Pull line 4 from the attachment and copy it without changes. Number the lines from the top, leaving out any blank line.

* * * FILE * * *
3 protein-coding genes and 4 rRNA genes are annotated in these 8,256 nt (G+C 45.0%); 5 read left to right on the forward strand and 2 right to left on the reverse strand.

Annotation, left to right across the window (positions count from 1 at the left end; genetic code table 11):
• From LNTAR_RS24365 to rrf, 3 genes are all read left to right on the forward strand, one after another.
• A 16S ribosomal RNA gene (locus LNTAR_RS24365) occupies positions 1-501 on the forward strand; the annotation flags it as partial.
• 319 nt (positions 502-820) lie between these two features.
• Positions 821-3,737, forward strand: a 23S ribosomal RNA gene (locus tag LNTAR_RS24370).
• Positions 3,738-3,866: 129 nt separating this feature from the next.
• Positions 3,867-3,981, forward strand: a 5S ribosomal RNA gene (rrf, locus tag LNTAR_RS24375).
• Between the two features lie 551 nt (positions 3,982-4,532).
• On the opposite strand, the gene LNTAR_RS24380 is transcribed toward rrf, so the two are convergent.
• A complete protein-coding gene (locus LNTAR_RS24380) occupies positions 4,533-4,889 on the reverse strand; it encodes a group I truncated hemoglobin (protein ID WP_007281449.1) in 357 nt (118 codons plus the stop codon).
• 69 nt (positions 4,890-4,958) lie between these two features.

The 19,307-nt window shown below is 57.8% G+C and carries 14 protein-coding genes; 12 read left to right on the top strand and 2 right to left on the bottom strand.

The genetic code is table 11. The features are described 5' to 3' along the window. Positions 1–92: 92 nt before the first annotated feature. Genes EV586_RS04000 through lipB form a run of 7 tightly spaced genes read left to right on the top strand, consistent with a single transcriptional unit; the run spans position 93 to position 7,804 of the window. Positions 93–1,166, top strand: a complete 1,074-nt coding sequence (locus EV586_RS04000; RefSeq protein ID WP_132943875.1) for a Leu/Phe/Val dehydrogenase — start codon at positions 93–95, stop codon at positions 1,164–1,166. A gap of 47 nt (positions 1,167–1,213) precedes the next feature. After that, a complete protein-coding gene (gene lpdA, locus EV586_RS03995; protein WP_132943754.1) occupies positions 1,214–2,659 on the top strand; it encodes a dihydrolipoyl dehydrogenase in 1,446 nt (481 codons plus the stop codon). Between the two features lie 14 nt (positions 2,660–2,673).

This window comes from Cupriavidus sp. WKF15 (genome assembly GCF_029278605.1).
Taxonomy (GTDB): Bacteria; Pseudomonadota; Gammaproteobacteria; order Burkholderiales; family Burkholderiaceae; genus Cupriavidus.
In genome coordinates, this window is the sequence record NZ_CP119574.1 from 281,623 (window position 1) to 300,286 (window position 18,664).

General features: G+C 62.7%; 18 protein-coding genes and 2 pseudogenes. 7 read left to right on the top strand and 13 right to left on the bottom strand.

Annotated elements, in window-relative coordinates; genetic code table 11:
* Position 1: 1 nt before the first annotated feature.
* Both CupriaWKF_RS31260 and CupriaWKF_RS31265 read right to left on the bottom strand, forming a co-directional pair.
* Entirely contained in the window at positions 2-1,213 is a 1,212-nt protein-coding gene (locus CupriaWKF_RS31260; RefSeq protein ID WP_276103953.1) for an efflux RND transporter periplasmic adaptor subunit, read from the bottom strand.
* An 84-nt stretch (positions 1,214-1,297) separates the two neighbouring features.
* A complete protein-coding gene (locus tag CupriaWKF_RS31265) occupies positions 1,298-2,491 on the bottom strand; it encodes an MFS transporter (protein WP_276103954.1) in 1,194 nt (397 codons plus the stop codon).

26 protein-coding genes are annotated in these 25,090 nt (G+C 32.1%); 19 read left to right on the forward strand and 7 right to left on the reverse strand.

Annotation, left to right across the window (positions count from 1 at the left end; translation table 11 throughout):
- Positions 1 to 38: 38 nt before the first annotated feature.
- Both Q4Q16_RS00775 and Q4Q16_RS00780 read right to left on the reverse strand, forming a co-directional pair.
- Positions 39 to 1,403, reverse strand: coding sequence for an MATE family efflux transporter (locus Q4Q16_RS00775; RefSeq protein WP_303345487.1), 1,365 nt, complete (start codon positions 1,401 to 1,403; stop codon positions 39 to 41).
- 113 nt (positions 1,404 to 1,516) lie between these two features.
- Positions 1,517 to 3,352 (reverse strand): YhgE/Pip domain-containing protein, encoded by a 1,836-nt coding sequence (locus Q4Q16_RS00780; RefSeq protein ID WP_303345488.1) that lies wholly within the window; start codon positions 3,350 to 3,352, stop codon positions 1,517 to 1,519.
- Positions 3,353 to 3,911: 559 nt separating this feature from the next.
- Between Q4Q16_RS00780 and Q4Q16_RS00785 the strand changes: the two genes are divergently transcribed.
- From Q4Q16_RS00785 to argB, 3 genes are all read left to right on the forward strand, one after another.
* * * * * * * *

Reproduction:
• A 16S ribosomal RNA gene (locus LNTAR_RS24365) occupies positions 1-501 on the forward strand; the annotation flags it as partial.